Dairylogue
Lori Dahm, technical editor
Bettering the World
The organic industry is in the midst of an identity crisis. Some activists within the industry are lobbying for much stricter regulations, while others within the industry are driven to make organic goods widely available to consumers through the best means possible.
One such “bettering the world” example is Aurora Dairy in Platteville, Colo. Aurora’s cows are treated well. Herds are given access to the outdoors and are raised without the use of antibiotics.
In comparison to tied-down dairy cows raised with antibiotics and hormones, Aurora’s efforts should be applauded as furthering the organic cause by making more organic product available at reasonable prices.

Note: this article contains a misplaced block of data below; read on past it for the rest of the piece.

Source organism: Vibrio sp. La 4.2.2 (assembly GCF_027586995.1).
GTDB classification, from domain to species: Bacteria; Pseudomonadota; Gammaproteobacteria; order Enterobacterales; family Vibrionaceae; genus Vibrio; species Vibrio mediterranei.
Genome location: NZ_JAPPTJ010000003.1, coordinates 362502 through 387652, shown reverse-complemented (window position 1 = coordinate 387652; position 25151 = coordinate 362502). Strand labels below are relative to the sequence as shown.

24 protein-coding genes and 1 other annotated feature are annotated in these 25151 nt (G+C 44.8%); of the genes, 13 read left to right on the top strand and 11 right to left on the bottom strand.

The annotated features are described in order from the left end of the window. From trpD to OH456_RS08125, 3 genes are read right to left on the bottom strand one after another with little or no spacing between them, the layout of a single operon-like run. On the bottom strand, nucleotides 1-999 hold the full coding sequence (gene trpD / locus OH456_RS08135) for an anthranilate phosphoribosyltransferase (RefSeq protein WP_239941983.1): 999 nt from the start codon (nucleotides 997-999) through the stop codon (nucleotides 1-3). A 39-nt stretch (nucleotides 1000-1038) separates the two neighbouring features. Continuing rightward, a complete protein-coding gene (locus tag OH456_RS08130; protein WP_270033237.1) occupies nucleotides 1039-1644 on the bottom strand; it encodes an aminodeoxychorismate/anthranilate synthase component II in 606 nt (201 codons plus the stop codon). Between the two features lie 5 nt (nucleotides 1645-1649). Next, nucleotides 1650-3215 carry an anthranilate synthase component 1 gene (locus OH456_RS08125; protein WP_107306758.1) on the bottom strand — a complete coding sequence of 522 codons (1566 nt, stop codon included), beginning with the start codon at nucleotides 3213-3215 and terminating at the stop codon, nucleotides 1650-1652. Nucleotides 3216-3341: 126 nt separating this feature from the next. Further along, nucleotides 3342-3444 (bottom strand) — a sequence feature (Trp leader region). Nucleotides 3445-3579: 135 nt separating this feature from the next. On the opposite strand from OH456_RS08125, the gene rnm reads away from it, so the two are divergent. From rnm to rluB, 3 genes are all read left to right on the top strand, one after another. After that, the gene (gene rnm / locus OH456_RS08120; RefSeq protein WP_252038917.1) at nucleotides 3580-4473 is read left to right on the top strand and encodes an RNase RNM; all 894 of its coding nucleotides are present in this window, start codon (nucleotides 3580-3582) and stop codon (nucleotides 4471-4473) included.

In April I wrote that Aurora had gained an exemption to access to pasture. This is incorrect. Rather, Aurora’s certifier determined that the dairy’s treatment of cows — including access to pasture — is in line with the interpretation of the National Organic Program (NOP) regulations. And after hearing from Aurora and then conducting investigative research, I agree.
The big picture is that companies like Aurora Dairy are affecting positive change. Rather than having Aurora be penalized for its large herd, it would serve the organic movement to realize that consumer access to organic milk has increased through Aurora’s efforts.
And in comparison to the requirements for conventional dairies, Aurora’s humane treatment of their cows is downright remarkable.